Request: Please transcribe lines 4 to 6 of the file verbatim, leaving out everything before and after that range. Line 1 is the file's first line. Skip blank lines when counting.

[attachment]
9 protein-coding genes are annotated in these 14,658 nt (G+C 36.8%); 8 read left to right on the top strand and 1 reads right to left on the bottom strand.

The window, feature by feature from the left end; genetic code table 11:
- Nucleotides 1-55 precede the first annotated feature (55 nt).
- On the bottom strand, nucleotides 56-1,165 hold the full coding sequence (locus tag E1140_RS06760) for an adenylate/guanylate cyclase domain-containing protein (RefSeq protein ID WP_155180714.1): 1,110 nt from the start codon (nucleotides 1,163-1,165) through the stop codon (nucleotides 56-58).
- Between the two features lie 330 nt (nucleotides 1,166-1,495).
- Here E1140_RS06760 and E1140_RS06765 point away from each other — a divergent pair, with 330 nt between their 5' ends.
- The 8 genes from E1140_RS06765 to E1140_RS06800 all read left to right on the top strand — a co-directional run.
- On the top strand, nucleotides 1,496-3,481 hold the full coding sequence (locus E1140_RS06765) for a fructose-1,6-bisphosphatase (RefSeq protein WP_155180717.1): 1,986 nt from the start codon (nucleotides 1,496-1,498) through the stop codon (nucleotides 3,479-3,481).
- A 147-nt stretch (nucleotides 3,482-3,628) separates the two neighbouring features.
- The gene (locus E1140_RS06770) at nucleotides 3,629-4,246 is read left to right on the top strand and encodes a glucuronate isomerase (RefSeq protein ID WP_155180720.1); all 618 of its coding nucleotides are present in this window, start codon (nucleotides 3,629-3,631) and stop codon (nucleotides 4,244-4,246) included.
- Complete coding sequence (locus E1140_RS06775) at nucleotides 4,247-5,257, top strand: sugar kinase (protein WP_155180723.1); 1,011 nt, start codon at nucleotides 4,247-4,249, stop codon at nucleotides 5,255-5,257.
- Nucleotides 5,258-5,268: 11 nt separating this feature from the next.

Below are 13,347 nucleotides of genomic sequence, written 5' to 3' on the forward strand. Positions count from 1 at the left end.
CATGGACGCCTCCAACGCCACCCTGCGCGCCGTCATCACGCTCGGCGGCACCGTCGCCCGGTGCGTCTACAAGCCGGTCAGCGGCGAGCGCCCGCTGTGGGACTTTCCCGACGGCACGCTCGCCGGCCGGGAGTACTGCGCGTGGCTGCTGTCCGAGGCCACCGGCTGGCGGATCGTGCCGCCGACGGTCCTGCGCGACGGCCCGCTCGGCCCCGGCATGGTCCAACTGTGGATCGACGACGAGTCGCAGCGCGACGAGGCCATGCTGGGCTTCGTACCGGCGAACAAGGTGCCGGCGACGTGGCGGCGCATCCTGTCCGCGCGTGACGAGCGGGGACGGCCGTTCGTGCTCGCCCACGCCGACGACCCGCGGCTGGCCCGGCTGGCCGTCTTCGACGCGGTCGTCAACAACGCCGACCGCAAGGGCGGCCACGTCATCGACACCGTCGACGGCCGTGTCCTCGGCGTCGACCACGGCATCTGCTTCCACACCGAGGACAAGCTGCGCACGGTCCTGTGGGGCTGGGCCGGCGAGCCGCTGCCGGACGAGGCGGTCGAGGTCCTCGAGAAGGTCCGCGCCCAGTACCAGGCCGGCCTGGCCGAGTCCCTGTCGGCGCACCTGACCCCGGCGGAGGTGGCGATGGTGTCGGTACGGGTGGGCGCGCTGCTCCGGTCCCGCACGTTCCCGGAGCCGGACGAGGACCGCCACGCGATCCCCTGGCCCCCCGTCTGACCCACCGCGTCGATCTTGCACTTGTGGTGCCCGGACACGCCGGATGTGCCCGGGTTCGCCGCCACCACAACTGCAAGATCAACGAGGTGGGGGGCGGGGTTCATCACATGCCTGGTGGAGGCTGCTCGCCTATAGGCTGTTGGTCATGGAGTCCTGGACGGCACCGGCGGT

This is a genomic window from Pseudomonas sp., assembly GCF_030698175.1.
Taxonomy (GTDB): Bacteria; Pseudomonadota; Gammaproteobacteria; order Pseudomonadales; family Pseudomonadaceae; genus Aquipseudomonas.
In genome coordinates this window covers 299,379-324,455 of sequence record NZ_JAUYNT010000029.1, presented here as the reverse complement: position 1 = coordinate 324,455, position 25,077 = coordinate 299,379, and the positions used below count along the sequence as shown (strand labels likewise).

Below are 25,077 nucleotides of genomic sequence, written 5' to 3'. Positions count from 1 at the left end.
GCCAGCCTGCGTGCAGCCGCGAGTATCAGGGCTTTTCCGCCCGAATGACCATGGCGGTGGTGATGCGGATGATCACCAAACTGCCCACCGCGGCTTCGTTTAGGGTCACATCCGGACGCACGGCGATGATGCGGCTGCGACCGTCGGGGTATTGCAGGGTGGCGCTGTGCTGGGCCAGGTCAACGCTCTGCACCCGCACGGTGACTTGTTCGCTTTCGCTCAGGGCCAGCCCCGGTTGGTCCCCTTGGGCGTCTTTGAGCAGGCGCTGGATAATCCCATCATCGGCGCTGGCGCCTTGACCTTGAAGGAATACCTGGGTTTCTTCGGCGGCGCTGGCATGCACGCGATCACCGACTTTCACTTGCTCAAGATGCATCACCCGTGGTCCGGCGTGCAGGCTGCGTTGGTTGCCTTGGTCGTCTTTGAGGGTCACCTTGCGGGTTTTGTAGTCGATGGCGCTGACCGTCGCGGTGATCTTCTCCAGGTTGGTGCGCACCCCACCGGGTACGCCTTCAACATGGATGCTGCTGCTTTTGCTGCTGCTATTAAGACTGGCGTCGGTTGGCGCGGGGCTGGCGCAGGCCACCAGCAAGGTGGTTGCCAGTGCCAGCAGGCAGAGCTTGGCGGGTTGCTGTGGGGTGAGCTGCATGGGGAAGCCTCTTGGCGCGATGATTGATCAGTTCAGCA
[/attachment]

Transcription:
- On the bottom strand, nucleotides 56-1,165 hold the full coding sequence (locus tag E1140_RS06760) for an adenylate/guanylate cyclase domain-containing protein (RefSeq protein ID WP_155180714.1): 1,110 nt from the start codon (nucleotides 1,163-1,165) through the stop codon (nucleotides 56-58).
- Between the two features lie 330 nt (nucleotides 1,166-1,495).
- Here E1140_RS06760 and E1140_RS06765 point away from each other — a divergent pair, with 330 nt between their 5' ends.